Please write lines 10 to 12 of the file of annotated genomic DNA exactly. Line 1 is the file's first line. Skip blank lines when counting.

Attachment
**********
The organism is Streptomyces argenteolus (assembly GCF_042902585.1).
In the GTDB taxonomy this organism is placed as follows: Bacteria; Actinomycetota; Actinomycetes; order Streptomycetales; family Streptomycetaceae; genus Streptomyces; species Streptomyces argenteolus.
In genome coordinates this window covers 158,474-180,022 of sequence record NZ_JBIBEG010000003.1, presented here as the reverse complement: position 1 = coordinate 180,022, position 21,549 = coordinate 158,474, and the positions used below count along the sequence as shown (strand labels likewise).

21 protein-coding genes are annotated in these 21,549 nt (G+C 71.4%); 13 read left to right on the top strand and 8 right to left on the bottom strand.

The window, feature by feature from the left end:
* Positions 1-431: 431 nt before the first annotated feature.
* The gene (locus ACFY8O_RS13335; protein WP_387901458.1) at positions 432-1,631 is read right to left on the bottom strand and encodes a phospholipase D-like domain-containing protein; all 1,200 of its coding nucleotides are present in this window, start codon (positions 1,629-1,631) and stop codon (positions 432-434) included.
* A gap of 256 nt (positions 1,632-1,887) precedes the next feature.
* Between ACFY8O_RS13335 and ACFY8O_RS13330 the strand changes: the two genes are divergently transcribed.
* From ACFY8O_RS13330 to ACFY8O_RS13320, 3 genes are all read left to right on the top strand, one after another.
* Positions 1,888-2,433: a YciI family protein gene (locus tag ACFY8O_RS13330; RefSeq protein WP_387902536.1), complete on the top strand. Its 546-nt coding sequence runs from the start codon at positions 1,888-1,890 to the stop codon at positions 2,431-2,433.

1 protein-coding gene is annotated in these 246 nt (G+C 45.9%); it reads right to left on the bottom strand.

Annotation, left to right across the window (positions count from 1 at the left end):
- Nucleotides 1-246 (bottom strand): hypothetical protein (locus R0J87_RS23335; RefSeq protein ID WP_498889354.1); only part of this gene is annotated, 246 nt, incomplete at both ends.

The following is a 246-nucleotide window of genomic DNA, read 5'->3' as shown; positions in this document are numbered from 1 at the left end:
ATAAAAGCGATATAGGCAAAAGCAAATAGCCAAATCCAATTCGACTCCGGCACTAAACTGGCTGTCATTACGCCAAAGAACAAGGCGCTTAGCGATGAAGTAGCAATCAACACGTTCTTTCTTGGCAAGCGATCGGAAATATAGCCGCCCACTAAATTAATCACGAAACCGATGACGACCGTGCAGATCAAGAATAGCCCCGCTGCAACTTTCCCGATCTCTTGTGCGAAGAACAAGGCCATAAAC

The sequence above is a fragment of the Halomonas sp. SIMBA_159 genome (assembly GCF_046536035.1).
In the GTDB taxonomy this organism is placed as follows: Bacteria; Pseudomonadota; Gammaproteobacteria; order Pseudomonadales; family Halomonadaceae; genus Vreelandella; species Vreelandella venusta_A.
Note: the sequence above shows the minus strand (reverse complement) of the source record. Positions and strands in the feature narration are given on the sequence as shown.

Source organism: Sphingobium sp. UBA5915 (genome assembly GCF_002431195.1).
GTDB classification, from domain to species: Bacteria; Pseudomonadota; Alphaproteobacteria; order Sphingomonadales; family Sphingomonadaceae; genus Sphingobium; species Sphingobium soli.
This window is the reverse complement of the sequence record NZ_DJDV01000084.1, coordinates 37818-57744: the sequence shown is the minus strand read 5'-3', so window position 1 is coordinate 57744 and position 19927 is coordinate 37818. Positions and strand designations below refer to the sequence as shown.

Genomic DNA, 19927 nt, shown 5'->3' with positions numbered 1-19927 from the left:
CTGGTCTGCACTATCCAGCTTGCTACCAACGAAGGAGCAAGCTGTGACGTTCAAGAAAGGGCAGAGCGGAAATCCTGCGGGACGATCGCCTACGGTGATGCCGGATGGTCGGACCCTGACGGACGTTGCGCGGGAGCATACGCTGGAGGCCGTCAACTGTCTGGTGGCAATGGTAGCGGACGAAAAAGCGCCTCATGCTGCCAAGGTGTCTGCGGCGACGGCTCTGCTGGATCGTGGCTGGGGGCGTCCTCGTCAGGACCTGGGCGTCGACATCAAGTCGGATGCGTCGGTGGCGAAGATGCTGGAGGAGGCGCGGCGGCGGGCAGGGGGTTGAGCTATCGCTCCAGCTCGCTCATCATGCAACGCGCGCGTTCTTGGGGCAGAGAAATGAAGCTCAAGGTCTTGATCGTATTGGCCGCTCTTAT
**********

* From ACFY8O_RS13330 to ACFY8O_RS13320, 3 genes are all read left to right on the top strand, one after another.
* Positions 1,888-2,433: a YciI family protein gene (locus tag ACFY8O_RS13330; RefSeq protein WP_387902536.1), complete on the top strand. Its 546-nt coding sequence runs from the start codon at positions 1,888-1,890 to the stop codon at positions 2,431-2,433.

1 protein-coding gene is annotated in these 246 nt (G+C 45.9%); it reads right to left on the bottom strand.